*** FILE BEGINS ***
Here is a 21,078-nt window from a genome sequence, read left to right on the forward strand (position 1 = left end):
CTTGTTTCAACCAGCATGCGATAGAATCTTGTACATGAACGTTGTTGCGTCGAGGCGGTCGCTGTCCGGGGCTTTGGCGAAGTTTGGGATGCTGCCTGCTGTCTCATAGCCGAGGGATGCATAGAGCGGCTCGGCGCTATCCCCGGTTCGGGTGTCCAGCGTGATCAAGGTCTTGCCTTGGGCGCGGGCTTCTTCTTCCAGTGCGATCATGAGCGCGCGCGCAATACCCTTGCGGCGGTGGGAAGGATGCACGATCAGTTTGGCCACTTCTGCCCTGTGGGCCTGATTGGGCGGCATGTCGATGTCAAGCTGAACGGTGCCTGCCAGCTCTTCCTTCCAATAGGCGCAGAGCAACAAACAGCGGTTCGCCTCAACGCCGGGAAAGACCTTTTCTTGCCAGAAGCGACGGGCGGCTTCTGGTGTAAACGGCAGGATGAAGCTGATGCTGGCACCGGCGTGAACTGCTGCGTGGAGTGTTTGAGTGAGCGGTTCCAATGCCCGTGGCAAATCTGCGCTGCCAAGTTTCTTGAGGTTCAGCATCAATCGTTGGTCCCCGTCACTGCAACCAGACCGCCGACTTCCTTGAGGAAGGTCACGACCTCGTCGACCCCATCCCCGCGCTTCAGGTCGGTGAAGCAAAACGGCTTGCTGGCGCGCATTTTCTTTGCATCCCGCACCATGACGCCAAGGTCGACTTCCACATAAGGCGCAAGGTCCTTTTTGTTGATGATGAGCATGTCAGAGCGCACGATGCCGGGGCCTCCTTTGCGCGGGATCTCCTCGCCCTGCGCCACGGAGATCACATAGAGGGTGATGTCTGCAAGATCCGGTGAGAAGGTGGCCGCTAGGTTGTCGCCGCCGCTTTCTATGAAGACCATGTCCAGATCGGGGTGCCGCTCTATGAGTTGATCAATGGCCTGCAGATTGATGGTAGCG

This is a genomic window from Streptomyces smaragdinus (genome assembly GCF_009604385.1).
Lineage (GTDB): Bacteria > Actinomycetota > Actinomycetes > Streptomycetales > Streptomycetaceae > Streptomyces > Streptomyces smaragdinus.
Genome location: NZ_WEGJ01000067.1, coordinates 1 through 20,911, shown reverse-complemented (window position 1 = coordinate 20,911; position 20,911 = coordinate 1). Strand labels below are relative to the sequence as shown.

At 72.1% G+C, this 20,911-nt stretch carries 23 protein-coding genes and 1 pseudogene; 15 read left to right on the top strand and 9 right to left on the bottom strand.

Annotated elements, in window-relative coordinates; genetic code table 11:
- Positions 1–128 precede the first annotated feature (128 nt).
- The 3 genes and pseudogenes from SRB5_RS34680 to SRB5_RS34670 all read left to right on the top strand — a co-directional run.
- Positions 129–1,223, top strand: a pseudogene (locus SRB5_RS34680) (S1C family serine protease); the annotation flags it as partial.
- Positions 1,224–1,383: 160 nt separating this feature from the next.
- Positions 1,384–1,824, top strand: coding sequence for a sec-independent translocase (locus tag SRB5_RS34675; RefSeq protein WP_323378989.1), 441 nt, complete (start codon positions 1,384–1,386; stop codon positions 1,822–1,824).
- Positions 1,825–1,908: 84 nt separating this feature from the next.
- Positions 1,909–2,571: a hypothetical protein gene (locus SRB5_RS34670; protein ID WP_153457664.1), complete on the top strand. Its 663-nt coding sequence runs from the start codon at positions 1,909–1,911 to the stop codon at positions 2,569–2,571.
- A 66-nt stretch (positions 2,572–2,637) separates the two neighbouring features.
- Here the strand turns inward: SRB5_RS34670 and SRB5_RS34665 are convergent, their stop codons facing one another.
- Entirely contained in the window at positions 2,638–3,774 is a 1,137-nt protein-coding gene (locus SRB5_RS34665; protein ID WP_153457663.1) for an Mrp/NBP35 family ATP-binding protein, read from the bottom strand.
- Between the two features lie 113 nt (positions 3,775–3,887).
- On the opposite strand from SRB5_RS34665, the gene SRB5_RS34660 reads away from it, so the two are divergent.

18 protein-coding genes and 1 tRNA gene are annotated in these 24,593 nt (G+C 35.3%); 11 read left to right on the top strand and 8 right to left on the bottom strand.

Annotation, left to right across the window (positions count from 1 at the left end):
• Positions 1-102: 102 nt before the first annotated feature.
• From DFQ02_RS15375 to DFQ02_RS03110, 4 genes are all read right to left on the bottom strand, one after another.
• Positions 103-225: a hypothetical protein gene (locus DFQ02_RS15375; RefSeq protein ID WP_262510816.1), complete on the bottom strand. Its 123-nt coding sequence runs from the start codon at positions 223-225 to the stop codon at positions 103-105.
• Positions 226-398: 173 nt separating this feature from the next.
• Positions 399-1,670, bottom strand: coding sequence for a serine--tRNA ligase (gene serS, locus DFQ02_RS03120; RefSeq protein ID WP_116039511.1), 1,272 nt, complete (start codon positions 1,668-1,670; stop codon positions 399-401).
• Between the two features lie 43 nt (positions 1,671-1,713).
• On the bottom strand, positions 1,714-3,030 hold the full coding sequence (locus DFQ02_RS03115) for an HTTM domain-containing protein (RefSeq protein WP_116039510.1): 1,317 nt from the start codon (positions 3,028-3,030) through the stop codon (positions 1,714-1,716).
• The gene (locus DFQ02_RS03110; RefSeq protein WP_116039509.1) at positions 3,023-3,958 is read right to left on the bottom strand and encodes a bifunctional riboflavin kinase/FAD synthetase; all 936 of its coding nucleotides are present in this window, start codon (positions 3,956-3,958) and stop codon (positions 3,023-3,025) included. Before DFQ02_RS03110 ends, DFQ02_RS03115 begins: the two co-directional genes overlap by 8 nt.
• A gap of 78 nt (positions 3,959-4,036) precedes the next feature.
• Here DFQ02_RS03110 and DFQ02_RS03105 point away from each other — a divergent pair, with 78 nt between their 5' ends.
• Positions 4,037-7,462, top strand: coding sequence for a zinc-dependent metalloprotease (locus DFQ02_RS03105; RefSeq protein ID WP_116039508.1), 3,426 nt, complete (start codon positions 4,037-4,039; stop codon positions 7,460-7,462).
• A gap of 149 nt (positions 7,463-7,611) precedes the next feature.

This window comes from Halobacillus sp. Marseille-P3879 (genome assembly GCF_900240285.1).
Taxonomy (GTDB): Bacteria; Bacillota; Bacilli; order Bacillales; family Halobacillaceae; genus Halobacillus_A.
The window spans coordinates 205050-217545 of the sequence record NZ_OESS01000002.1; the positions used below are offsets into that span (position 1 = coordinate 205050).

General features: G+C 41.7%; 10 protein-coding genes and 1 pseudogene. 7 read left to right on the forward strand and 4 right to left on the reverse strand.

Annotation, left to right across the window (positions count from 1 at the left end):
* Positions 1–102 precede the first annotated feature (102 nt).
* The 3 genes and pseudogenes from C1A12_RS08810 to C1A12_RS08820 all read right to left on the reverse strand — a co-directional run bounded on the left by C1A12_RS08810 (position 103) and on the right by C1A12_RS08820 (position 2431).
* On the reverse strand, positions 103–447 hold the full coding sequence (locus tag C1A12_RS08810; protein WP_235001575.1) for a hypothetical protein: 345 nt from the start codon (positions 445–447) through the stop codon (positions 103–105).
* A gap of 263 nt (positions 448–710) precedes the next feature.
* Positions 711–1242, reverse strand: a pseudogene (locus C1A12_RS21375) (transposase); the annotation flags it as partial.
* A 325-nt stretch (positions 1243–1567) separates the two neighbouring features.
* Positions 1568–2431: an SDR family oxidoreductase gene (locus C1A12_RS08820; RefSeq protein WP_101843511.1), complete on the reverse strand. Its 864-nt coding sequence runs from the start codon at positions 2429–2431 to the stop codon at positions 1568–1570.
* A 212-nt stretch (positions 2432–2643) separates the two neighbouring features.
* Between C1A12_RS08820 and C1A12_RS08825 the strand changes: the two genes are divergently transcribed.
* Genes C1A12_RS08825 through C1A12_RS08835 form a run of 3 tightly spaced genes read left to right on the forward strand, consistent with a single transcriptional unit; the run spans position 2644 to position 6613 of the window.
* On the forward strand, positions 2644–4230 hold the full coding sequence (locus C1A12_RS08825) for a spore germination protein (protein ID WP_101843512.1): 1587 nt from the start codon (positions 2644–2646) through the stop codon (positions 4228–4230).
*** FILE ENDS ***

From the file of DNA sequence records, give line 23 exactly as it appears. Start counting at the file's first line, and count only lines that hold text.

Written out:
• From DFQ02_RS15375 to DFQ02_RS03110, 4 genes are all read right to left on the bottom strand, one after another.